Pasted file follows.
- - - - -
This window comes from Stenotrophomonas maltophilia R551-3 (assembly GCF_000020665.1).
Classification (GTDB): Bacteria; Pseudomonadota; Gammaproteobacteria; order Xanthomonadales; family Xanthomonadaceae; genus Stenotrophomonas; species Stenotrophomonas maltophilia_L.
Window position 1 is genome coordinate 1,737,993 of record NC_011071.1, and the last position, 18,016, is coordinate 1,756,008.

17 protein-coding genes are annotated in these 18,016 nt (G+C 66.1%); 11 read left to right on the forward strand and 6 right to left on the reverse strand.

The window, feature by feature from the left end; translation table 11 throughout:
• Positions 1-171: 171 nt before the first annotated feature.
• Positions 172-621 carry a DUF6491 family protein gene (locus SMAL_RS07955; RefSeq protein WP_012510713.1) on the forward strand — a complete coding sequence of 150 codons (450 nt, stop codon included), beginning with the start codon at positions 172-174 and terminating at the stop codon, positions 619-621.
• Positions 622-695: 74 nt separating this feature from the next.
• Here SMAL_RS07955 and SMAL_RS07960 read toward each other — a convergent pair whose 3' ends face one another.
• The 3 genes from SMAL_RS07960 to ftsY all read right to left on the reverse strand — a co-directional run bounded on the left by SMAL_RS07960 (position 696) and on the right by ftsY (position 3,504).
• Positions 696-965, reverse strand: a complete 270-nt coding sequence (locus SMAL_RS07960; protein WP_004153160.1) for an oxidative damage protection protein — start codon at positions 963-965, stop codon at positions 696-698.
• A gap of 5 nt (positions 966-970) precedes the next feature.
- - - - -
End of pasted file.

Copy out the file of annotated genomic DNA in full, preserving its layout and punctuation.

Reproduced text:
This window comes from Stenotrophomonas maltophilia R551-3 (assembly GCF_000020665.1).
Classification (GTDB): Bacteria; Pseudomonadota; Gammaproteobacteria; order Xanthomonadales; family Xanthomonadaceae; genus Stenotrophomonas; species Stenotrophomonas maltophilia_L.
Window position 1 is genome coordinate 1,737,993 of record NC_011071.1, and the last position, 18,016, is coordinate 1,756,008.

17 protein-coding genes are annotated in these 18,016 nt (G+C 66.1%); 11 read left to right on the forward strand and 6 right to left on the reverse strand.

The window, feature by feature from the left end; translation table 11 throughout:
• Positions 1-171: 171 nt before the first annotated feature.
• Positions 172-621 carry a DUF6491 family protein gene (locus SMAL_RS07955; RefSeq protein WP_012510713.1) on the forward strand — a complete coding sequence of 150 codons (450 nt, stop codon included), beginning with the start codon at positions 172-174 and terminating at the stop codon, positions 619-621.
• Positions 622-695: 74 nt separating this feature from the next.
• Here SMAL_RS07955 and SMAL_RS07960 read toward each other — a convergent pair whose 3' ends face one another.
• The 3 genes from SMAL_RS07960 to ftsY all read right to left on the reverse strand — a co-directional run bounded on the left by SMAL_RS07960 (position 696) and on the right by ftsY (position 3,504).
• Positions 696-965, reverse strand: a complete 270-nt coding sequence (locus SMAL_RS07960; protein WP_004153160.1) for an oxidative damage protection protein — start codon at positions 963-965, stop codon at positions 696-698.
• A gap of 5 nt (positions 966-970) precedes the next feature.